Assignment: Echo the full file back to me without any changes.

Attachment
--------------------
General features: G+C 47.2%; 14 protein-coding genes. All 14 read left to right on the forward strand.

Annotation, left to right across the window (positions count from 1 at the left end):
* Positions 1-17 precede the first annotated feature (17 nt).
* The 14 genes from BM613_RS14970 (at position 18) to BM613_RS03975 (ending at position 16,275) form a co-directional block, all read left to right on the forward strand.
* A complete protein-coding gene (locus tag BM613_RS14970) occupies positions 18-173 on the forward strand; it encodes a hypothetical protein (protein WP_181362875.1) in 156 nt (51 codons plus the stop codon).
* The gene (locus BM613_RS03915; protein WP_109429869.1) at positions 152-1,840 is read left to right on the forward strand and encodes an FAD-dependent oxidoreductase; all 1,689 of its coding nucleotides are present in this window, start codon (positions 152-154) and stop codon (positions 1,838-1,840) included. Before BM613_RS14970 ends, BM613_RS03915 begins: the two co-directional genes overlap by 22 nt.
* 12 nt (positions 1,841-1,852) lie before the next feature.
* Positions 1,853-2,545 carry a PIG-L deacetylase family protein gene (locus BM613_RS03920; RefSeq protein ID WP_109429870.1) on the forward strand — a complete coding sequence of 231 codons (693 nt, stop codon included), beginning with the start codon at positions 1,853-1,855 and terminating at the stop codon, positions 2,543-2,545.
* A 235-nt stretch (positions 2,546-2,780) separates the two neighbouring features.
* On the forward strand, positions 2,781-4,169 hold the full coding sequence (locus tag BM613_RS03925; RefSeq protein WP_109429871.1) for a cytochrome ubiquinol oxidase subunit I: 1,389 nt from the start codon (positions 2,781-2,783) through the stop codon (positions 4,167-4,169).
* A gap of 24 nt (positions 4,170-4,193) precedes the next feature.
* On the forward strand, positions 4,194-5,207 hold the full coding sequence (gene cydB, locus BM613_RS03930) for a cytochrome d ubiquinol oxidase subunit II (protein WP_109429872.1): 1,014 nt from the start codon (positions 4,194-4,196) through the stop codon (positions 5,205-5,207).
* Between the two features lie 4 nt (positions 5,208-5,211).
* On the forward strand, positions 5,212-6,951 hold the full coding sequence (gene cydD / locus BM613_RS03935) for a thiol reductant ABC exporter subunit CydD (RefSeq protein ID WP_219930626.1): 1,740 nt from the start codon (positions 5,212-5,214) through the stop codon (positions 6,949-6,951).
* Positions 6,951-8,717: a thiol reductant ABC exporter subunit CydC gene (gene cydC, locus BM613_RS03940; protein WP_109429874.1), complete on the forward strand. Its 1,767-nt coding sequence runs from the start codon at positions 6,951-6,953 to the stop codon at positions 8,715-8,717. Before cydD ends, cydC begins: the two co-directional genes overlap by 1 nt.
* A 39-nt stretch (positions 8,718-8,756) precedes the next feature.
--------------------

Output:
General features: G+C 47.2%; 14 protein-coding genes. All 14 read left to right on the forward strand.

Annotation, left to right across the window (positions count from 1 at the left end):
* Positions 1-17 precede the first annotated feature (17 nt).
* The 14 genes from BM613_RS14970 (at position 18) to BM613_RS03975 (ending at position 16,275) form a co-directional block, all read left to right on the forward strand.
* A complete protein-coding gene (locus tag BM613_RS14970) occupies positions 18-173 on the forward strand; it encodes a hypothetical protein (protein WP_181362875.1) in 156 nt (51 codons plus the stop codon).
* The gene (locus BM613_RS03915; protein WP_109429869.1) at positions 152-1,840 is read left to right on the forward strand and encodes an FAD-dependent oxidoreductase; all 1,689 of its coding nucleotides are present in this window, start codon (positions 152-154) and stop codon (positions 1,838-1,840) included. Before BM613_RS14970 ends, BM613_RS03915 begins: the two co-directional genes overlap by 22 nt.
* 12 nt (positions 1,841-1,852) lie before the next feature.
* Positions 1,853-2,545 carry a PIG-L deacetylase family protein gene (locus BM613_RS03920; RefSeq protein ID WP_109429870.1) on the forward strand — a complete coding sequence of 231 codons (693 nt, stop codon included), beginning with the start codon at positions 1,853-1,855 and terminating at the stop codon, positions 2,543-2,545.
* A 235-nt stretch (positions 2,546-2,780) separates the two neighbouring features.
* On the forward strand, positions 2,781-4,169 hold the full coding sequence (locus tag BM613_RS03925; RefSeq protein WP_109429871.1) for a cytochrome ubiquinol oxidase subunit I: 1,389 nt from the start codon (positions 2,781-2,783) through the stop codon (positions 4,167-4,169).
* A gap of 24 nt (positions 4,170-4,193) precedes the next feature.
* On the forward strand, positions 4,194-5,207 hold the full coding sequence (gene cydB, locus BM613_RS03930) for a cytochrome d ubiquinol oxidase subunit II (protein WP_109429872.1): 1,014 nt from the start codon (positions 4,194-4,196) through the stop codon (positions 5,205-5,207).
* Between the two features lie 4 nt (positions 5,208-5,211).
* On the forward strand, positions 5,212-6,951 hold the full coding sequence (gene cydD / locus BM613_RS03935) for a thiol reductant ABC exporter subunit CydD (RefSeq protein ID WP_219930626.1): 1,740 nt from the start codon (positions 5,212-5,214) through the stop codon (positions 6,949-6,951).
* Positions 6,951-8,717: a thiol reductant ABC exporter subunit CydC gene (gene cydC, locus BM613_RS03940; protein WP_109429874.1), complete on the forward strand. Its 1,767-nt coding sequence runs from the start codon at positions 6,951-6,953 to the stop codon at positions 8,715-8,717. Before cydD ends, cydC begins: the two co-directional genes overlap by 1 nt.
* A 39-nt stretch (positions 8,718-8,756) precedes the next feature.